Brown Pelicans feed on mid-sized fish that they capture by diving from above and then scooping or dipping the fish into their pouch. I saw many of the birds feeding, which was precipitated by very high seas and pounding surf during the prior three days before my first visit to the reserve last week. The pounding seas bring scores of fish upon which the birds are able to feed. Brown Pelicans hunt for food often with very dramatic plunging dives. After capturing the fish they rise to the surface and drain the water from their pouch. They point their long bills up and swallow the catch. It is not uncommon that Pelicans are often robbed of their catch by gulls before they get the chance to swallow. The pelican's beak can really hold more than its stomach. Pelicans are commonly seen around fishing ports within their range, where they roost on piers, docks, and fishing boats feeding on scraps.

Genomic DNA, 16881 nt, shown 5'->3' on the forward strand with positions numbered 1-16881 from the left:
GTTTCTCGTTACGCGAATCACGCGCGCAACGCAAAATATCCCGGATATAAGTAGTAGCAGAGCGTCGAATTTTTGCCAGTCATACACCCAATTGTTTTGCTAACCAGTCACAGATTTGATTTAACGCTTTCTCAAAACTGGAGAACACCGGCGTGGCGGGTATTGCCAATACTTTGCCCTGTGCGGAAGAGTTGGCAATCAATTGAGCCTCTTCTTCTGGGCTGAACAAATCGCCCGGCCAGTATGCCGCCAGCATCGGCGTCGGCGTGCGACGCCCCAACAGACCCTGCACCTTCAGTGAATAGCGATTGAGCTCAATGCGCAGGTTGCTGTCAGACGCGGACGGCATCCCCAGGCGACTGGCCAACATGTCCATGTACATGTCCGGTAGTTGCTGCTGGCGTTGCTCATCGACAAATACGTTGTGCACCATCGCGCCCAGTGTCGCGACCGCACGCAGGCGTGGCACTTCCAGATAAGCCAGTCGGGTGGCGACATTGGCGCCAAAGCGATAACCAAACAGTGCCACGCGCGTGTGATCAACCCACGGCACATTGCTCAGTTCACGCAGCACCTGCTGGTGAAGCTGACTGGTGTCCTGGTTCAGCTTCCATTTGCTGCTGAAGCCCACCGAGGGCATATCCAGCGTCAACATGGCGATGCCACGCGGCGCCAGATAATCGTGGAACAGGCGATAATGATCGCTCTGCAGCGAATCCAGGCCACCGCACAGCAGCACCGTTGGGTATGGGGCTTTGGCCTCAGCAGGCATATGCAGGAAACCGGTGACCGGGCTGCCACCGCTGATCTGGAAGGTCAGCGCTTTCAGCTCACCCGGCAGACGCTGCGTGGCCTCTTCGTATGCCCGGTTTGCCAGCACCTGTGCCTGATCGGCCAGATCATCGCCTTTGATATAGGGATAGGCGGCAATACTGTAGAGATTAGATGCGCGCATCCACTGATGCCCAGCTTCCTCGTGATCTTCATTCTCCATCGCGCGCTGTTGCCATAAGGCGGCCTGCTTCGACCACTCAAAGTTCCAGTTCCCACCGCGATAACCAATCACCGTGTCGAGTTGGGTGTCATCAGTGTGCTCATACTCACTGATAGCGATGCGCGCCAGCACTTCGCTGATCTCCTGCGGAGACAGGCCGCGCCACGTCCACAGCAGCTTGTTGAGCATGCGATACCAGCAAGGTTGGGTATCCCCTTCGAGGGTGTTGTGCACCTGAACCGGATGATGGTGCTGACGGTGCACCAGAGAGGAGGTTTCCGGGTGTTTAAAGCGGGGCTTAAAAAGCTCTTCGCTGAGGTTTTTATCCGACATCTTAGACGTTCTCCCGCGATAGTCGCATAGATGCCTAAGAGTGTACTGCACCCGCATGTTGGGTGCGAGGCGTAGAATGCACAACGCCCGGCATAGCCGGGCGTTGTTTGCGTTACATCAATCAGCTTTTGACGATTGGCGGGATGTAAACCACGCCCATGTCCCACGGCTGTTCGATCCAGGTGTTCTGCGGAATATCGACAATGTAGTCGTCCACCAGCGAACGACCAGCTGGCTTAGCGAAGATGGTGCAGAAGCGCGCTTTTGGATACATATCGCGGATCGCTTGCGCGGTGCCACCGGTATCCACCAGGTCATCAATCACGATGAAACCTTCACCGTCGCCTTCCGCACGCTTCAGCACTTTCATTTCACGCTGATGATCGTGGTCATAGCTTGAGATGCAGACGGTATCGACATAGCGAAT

Brown Pelicans typically nest on small offshore islands such as those common within Point Lobos State Reserve. They nest in colonies and are sensitive to disturbance by tourists and fisherman while breeding. They usually lay two or three eggs and incubation lasts 28 to 30 days. Both parents care for the naked, helpless chicks. They feed their chicks by regurgitation, which is common with other bird species. Adult sexual maturity is reached after two to five years.
The images provided with this article were captured between October 2-4, 2013 at Point Lobos State Reserve in and around Bird Rock and China Cove. I have included several flight shots and a flight sequence. These images are available as custom pigment prints on fine art matte or luster paper in a variety of sizes. Please contact www.thomasparryphotography.com directly for more information and pricing information.
You may view the following HD video that captures some of the activities and behaviors of the birds as they frolic together in an ideal marine setting.
Additional information regarding Brown pelicans may be found at the following links:
| 09 December, 2013 06:41